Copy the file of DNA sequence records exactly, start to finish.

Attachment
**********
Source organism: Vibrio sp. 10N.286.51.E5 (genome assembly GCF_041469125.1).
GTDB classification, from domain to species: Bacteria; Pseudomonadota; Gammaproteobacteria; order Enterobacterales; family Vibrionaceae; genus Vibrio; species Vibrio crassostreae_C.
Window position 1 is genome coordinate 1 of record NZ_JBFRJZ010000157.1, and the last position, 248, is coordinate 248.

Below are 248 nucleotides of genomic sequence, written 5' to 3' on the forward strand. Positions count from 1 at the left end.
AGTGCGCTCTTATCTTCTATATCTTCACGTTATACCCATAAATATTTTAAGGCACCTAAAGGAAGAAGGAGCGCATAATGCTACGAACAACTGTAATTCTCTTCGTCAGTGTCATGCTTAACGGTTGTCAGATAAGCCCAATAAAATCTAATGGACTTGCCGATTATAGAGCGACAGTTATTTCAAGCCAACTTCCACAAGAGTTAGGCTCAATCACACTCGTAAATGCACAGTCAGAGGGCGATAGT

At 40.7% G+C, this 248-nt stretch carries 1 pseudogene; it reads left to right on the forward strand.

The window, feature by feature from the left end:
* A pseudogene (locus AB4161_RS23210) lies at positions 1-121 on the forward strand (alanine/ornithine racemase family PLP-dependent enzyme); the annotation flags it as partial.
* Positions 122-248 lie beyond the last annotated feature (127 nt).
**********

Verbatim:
Source organism: Vibrio sp. 10N.286.51.E5 (genome assembly GCF_041469125.1).
GTDB classification, from domain to species: Bacteria; Pseudomonadota; Gammaproteobacteria; order Enterobacterales; family Vibrionaceae; genus Vibrio; species Vibrio crassostreae_C.
Window position 1 is genome coordinate 1 of record NZ_JBFRJZ010000157.1, and the last position, 248, is coordinate 248.

Below are 248 nucleotides of genomic sequence, written 5' to 3' on the forward strand. Positions count from 1 at the left end.
AGTGCGCTCTTATCTTCTATATCTTCACGTTATACCCATAAATATTTTAAGGCACCTAAAGGAAGAAGGAGCGCATAATGCTACGAACAACTGTAATTCTCTTCGTCAGTGTCATGCTTAACGGTTGTCAGATAAGCCCAATAAAATCTAATGGACTTGCCGATTATAGAGCGACAGTTATTTCAAGCCAACTTCCACAAGAGTTAGGCTCAATCACACTCGTAAATGCACAGTCAGAGGGCGATAGT

At 40.7% G+C, this 248-nt stretch carries 1 pseudogene; it reads left to right on the forward strand.

The window, feature by feature from the left end:
* A pseudogene (locus AB4161_RS23210) lies at positions 1-121 on the forward strand (alanine/ornithine racemase family PLP-dependent enzyme); the annotation flags it as partial.
* Positions 122-248 lie beyond the last annotated feature (127 nt).